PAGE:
If you live in Arizona, Florida, Georgia, or Texas and you’ve recently purchased a prepackaged container of Panera Bread’s chicken tortilla soup, you might want to take an extra close look at it. Maybe pour it through a sieve. The U.S. Department of Agriculture’s Food Safety and Inspection Service (FSIS) has announced a recall of 6,384 pounds of the Panera brand product, produced by Blount Fine Foods out of McKinney, Texas. The issue: There might be bits of glove in it.
Specifically, shreds of gray nitrile glove. So if you’re chewing on some chicken that seems especially rubbery, I’d spit that out as fast as you can. This recall only affects 16-oz. containers of Panera Bread at Home Chicken Tortilla Soup, with lot code 070121-1V, marked with a use-by date of September 9, 2021. The establishment number printed inside the USDA inspection mark should say “P-13130” on it.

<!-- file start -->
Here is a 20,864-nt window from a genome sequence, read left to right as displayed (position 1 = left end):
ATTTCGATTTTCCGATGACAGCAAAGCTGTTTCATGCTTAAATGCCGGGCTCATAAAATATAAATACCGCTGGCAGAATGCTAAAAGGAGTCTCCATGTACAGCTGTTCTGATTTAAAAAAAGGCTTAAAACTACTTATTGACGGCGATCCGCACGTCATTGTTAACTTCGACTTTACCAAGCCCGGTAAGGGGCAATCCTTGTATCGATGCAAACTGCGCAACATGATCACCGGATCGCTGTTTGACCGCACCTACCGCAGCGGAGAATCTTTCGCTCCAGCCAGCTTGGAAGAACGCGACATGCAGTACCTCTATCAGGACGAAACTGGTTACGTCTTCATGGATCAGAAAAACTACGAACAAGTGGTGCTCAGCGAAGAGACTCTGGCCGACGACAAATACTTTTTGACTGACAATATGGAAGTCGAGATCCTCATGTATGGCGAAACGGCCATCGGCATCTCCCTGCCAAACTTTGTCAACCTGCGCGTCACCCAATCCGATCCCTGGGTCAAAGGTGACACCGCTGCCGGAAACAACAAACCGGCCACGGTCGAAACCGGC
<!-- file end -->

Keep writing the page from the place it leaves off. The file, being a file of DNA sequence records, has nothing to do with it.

This comes by way of multiple consumer complaints; several people reported finding bits of glove inside their soup. I can’t imagine that’s a fun discovery. I’m not sure that could top, oh say, part of a men’s dress shirt, but either way, you’ll probably want to dump the soup rather than take your chances with it. That, or you can return the Panera-brand container to whererever you purchased it.
There’s a reason we have a recall system like this in place. Recalls earlier this year alone have involved arsenic in baby food, listeria-contaminated chicken, Hot Pockets that might have had bits of glass and plastic in them, and issues with multiple pet food brands, including a salmonella risk. In all cases, the FSIS keeps consumers up to date on its website, and specifies whether there is simply potential risk in these products or whether individuals have actually been made sick by them.
If you recall (get it?) the latest bit of news from Panera, it’s that the company has rolled up three brands—Panera, Einstein Bros. Bagels, and Caribou Coffee—under one giant megazord mecha head to become a huge breakfast-slinging machine. Amid all this excitement, someone at the company should really be keeping an eye on the soup.